The ketogenic diet is a diet which provides a very low carbohydrate intake and a high protein and, above all, fat content.
The dramatic elimination in carbs in place of other foods is meant to push the body to use fats as an energy substitute, with the goal of encouraging weight loss. The term “ketogenic” comes from the fact that this diet causes the development of the so-called ketone bodies by dramatically lowering the intake of carbohydrates.
History Of Ketogenic Diet
The ketogenic diet was born as a low carbohydrate meal plan intended to minimize epileptic seizures in patients that, particularly in children, did not react to narcotics. Since the 1920s very low carbohydrate diets have been used to this purpose. It was Johns Hopkins Medical Center researchers and doctors who observed that in patients with epilepsy, these dietary regimens helped to reduce ailments, such as seizures.
These dietary regimens have been widely used in the treatment of obesity since the sixties, but also in the presence of other abnormal conditions such as polycystic ovarian syndrome, diabetes, acne: in fact, it has been observed that they have had positive effects on body fat, blood sugar, cholesterol and hunger levels in addition to acting on seizures.
Consequently, the ketogenic diet has been widely popular as a weight loss diet, which uses the impact of carbohydrate restriction on the body and decreased fat intake not for medicinal reasons but to promote weight loss.
Types of Ketogenic Diet
While the basic principles remain stable (reduction of carbohydrates, strong increase in fats, substantial presence of proteins), there is not a single ketogenic diet but different variations can be foreseen , with different proportions between the various nutrients, a cyclic increase in the carbohydrate intake, calorie restrictions and specific formulas for vegetarians and vegans.
The main variants of the ketogenic diet
- Standard Ketogenic Diet (SKD – Standard Ketogenic Diet):this is the most classic and most severe keto diet, which consists in obtaining about 75% of calories from fats, 5% from carbohydrates and 20% from proteins.
- Modified Ketogenic Diet (MKD): this program also provides for a reduction in carbohydrate intake, but less drastic, i.e. equal to 30%of the daily caloric quota. Fat and protein cover 40% and 30% of total daily calories respectively.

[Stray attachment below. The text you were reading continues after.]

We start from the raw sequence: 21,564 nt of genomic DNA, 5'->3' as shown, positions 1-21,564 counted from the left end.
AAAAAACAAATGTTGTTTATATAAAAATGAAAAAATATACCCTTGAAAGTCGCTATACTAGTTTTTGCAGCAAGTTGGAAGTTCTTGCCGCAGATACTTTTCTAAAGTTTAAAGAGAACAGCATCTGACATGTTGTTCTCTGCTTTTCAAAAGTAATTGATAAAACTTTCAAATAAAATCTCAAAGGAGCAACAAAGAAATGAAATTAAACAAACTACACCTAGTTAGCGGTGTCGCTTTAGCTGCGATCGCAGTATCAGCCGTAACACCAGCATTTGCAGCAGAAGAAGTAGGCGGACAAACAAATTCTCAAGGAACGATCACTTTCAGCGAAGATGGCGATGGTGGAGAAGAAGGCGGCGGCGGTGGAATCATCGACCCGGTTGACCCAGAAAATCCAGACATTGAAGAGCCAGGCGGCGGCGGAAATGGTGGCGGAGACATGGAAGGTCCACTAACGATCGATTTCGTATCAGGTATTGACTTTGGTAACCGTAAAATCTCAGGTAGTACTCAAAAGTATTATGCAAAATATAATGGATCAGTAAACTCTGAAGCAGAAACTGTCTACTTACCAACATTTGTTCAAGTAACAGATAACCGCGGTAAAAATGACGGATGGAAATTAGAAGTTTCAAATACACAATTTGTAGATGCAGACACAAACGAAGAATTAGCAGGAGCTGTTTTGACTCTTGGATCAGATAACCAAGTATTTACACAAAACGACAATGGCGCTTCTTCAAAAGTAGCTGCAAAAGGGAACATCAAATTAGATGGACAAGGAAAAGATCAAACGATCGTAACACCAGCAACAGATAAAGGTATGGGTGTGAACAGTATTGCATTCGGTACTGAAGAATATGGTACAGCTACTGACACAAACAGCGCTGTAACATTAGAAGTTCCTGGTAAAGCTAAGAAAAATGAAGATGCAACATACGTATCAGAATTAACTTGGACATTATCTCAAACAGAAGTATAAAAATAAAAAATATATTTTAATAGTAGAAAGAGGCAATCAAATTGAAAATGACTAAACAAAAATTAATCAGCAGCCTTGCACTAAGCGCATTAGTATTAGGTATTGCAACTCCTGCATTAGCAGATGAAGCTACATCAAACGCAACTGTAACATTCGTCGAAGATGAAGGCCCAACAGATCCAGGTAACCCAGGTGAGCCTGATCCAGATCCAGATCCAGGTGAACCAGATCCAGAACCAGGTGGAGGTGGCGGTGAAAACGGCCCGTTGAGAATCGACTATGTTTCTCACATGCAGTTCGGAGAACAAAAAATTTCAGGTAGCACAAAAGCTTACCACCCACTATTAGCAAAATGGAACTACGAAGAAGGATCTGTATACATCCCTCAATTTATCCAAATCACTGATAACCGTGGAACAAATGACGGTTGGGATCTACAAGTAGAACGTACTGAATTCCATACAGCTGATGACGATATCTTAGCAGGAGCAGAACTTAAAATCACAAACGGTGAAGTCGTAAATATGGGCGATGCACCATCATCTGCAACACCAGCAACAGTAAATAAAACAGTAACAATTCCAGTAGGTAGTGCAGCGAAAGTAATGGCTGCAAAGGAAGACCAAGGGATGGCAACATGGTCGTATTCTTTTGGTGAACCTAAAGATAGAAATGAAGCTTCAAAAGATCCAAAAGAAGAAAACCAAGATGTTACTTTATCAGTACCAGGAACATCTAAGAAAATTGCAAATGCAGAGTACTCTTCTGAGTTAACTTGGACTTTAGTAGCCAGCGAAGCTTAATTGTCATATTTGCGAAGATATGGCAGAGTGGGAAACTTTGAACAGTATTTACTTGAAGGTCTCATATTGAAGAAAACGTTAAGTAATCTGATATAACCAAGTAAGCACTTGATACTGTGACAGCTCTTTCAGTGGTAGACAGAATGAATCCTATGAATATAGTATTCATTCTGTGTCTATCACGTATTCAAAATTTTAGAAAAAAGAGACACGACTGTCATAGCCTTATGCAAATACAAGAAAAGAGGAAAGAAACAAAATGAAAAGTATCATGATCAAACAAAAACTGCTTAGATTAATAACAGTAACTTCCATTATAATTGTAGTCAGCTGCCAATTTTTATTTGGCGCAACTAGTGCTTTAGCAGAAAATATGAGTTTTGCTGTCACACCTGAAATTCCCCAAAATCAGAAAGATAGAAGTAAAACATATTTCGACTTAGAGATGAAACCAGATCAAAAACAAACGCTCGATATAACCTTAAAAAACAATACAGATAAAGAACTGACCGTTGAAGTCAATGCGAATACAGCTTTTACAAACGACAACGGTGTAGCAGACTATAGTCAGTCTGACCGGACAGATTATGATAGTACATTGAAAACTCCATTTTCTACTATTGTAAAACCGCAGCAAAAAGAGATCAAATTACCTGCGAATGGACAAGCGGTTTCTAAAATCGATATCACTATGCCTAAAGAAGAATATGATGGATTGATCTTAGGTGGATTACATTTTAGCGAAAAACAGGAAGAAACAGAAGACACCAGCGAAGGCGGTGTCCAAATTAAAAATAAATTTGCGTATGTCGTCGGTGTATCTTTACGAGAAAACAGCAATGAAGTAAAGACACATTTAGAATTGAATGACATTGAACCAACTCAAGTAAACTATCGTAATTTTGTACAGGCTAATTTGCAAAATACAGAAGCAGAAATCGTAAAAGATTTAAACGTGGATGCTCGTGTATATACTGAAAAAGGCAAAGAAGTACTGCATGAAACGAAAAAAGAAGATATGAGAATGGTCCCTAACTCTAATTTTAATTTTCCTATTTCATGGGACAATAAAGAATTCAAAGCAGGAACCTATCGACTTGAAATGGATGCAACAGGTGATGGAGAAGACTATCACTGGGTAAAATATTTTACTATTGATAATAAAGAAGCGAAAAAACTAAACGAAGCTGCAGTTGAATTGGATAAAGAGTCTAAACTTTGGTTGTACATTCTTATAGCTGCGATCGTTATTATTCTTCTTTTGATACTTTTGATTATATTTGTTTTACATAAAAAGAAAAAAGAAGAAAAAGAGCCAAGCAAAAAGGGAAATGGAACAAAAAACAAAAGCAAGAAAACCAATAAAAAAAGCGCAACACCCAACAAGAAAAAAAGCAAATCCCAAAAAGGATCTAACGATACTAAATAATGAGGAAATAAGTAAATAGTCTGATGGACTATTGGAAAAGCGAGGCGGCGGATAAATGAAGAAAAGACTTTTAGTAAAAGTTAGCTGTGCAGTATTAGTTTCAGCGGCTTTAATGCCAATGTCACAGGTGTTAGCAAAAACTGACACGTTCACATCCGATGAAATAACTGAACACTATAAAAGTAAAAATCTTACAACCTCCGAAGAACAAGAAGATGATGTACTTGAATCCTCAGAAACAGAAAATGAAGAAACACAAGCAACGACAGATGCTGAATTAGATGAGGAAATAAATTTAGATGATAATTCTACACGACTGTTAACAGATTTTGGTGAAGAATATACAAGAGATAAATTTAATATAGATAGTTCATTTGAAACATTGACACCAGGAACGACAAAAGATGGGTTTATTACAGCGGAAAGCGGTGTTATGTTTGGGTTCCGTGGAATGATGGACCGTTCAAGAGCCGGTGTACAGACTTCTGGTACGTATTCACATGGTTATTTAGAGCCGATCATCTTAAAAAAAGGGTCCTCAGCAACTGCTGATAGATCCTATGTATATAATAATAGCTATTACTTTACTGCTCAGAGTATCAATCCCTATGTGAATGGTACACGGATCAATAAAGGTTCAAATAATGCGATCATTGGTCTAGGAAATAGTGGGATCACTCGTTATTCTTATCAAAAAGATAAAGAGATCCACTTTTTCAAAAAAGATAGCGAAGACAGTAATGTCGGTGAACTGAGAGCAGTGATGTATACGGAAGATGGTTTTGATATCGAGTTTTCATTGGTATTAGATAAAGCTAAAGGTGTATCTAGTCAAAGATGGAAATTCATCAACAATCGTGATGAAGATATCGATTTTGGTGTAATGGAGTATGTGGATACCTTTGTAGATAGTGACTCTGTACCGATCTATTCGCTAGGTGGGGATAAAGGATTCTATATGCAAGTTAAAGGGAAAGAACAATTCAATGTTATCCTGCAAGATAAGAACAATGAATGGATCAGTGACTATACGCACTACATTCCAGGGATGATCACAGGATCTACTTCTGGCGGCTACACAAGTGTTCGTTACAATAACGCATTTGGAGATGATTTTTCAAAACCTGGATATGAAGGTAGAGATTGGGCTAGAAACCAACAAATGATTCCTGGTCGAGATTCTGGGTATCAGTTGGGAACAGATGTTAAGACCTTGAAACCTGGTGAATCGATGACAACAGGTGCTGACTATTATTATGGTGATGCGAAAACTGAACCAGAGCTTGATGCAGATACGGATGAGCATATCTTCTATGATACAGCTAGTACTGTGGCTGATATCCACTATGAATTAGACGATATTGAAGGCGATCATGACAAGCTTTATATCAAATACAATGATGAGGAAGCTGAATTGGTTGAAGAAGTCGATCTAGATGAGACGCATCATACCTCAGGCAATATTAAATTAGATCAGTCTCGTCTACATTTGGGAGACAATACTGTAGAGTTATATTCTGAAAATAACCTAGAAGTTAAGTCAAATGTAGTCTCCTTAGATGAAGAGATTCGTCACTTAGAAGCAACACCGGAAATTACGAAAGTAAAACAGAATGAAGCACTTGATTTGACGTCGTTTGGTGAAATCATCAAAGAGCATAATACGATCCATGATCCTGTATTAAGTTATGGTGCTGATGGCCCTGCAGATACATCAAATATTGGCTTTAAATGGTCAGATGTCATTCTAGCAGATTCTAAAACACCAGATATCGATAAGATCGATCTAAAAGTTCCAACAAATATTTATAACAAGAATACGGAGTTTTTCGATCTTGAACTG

- Cyclical Ketogenic Diet (CKD – Cyclical Ketogenic Diet):it is a variant of the ketogenic diet that provides for an increase in the contribution of the carbohydrate quota (technically we speak of “recharging”) in a cyclical way, generally 1-2 times per week. It is designed for those who find it difficult to stick to a diet with such a low carbohydrate content, especially every day and for prolonged periods.
- Targeted Ketogenic Diet (TKD – Targeted Ketogenic Diet):this food plan is designed for those who play sports and allows you to add carbohydrates on training days .
- Ketogenic diet with high protein content (HPKD – High Protein Keto Diet):this version of the keto diet is often followed by those who want to preserve muscle mass, such as those who practice body building or the elderly. The protein share is 30% , 65% fat, carbohydrates are reduced, as in the classic ketogenic diet, to 5%.
- Vegan or vegetarian keto diet: these variants of the ketogenic diet replace foods of animal origin with plant-based foods , such as nuts, seeds, fruits and vegetables low in carbohydrates, healthy fats and fermented foods.
- Dirty Keto Diet:in this variant of the ketogenic diet, the proportions between the nutrients are the same as the classic one, but instead of healthy fats, unhealthy fats are consumed, with concessions also for drinks and fast food.
- Lazy Keto diet (Lazy Keto):this version is called “lazy” because it only requires a rigorous calculation of the carbohydrates taken every day , which must not exceed 20 g, while it leaves you free to not precisely monitor the intake of fats and protein.